Now I certainly wouldn’t want to do down the efforts of Farm Safety week because there’s a huge amount of work to be done to get people in the industry – and that includes myself – to take a cool clear look at some of the dangers to which we often expose ourselves.
But the week-long campaign sometimes reminds me a bit of a line in the Guy Ritchie movie ‘Lock, Stock and Two Smoking Barrels’ in which the leader of a group of London mobsters yells at his henchmen who are under fire: “Can everyone stop getting shot!”
For, while the sentiment might have gained universal support, something slightly more concrete was probably required to deliver the outcome.
And the research I mentioned highlights some of the difficulties faced by anyone trying to tackle these issues. It was carried out by Aberdeen University where the psychology department seems to have spied enough material in the farming world for an entire conference.
But this work was quite specific and looked into the reasons why so many farmers don’t wear a helmet when they’re out on their quad bikes, especially when the Health and Safety Executive notes that despite the continuing dangers, no one who has been wearing a helmet has been killed in a quad accident in the UK.
It’s the simplest of precautions and, to be honest, represents little more than a minor inconvenience.
But I’m ashamed to admit that I would have to plead guilty to several of the entirely unworthy excuses given for not protecting your head, all of which look a bit pathetic when viewed in the summary of the research.
The survey conducted by Dr Amy Irwin and Jana Mihulkova found that while two-thirds (63.5%) of respondents stated they owned a helmet - less than a third of the sample (29.9%) reported wearing it either frequently or always.
The research delved into the underlying thought processes of this rash approach to physical safety – to try to find the real reasons why so few farmers actually wear a helmet when using their ATVs.
Some said they felt feel foolish wearing them on their own farm - or didn’t believe they drove fast enough to warrant them. Some felt that only inexperienced drivers or youngsters needed helmets, or that they were only required if driving on the road or if driving on open hill. Others said driving carefully was more important than wearing a helmet, while some said that helmets could be uncomfortable, hot or that they hindered their hearing.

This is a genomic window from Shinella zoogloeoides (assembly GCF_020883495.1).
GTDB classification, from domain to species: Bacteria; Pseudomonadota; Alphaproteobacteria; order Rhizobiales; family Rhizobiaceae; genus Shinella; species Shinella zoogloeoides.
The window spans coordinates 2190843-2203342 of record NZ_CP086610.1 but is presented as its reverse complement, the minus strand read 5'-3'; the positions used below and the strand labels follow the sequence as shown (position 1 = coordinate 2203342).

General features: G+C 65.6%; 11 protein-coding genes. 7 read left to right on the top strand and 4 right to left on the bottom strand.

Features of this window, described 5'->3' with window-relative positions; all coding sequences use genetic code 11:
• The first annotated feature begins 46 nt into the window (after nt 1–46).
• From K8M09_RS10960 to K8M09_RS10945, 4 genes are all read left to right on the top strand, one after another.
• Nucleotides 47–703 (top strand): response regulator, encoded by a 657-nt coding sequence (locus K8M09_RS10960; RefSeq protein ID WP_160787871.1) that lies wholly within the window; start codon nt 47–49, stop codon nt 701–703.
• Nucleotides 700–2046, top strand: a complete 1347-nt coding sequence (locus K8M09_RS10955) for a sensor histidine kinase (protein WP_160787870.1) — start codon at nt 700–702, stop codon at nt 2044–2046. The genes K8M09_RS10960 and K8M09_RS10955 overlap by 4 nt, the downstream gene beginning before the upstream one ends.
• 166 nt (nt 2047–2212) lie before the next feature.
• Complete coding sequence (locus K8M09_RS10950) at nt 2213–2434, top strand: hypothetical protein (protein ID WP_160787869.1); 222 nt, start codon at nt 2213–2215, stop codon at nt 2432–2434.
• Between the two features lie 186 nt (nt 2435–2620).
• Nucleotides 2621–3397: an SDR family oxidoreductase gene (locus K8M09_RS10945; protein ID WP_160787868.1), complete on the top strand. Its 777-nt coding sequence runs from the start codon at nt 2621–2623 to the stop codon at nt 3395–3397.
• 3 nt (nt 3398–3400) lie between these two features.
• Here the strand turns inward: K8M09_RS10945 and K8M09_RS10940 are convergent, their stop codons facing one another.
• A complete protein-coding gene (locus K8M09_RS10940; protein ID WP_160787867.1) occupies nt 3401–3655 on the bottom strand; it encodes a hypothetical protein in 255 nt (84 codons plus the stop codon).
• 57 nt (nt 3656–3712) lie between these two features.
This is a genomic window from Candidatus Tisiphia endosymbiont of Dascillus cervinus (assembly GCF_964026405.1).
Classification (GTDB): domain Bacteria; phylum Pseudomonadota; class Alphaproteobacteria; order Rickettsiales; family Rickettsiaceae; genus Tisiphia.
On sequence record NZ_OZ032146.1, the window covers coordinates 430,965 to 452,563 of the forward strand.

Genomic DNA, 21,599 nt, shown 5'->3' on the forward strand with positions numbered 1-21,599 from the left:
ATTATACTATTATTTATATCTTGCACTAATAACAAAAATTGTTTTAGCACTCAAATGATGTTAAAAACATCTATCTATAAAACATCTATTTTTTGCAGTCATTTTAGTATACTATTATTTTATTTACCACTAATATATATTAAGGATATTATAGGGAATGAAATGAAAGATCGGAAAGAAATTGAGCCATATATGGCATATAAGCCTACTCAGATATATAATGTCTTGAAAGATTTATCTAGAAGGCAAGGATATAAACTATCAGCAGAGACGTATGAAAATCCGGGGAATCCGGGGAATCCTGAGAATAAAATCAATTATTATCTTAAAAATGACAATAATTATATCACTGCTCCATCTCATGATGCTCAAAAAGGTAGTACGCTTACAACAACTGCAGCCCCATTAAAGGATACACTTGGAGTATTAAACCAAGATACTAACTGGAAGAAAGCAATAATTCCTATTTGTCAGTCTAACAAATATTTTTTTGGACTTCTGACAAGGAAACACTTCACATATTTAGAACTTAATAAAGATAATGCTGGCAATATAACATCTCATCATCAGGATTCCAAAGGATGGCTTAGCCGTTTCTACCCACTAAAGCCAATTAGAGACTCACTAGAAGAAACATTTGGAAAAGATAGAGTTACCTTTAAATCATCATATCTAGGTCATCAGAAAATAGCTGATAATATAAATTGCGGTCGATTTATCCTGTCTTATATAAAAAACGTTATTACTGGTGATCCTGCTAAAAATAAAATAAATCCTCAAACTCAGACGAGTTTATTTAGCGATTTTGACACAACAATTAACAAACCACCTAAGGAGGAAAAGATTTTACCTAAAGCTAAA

Other comments included the fact that they often simply forgot to put them on or didn’t have time if they were rushing.
Admitting to using many of these excuses myself, I’m aware that a misplaced conceit in my ability to be careful (despite this being belied by a couple of lucky escapes) probably lies at the root of my attitude.
With the HSE stating that most quad deaths could have been avoided by wearing a helmet, many steps have been taken to try to change this sort of attitude – including the offer of training from the manufacturers.
Building roll-over protection into these machines has also been looked at – but the additional framework was simply viewed as a means of attaching more bales or feed to the bike, making it more dangerous.
In Australia the number of quad-related deaths saw the Government offering financial incentives to farmers to change over to side-by-sides which at least contained the driver somewhat – but these vehicles aren’t always as well suited to Scotland’s hilly ground.
But while HSE can impose fines of £45,000 on companies failing to provide safety equipment and training – there’s not actual legal requirement to wear a helmet – and I’m beginning to think that this might be the quickest way to change mindsets.
Take car seatbelts, their use wasn’t really fully adopted until legislation was introduced making their use a legal obligation. And you could say the same for motorcycle helmets – and while their use was widely avoided at one stage, even the hairiest of hairy bikers nowadays pulls on some sort of head protector.
And while embarrassment at the feeble excuses for not wearing a helmet might be enough to get me to lid up, making helmet wearing a legal requirement would strengthen the incentive.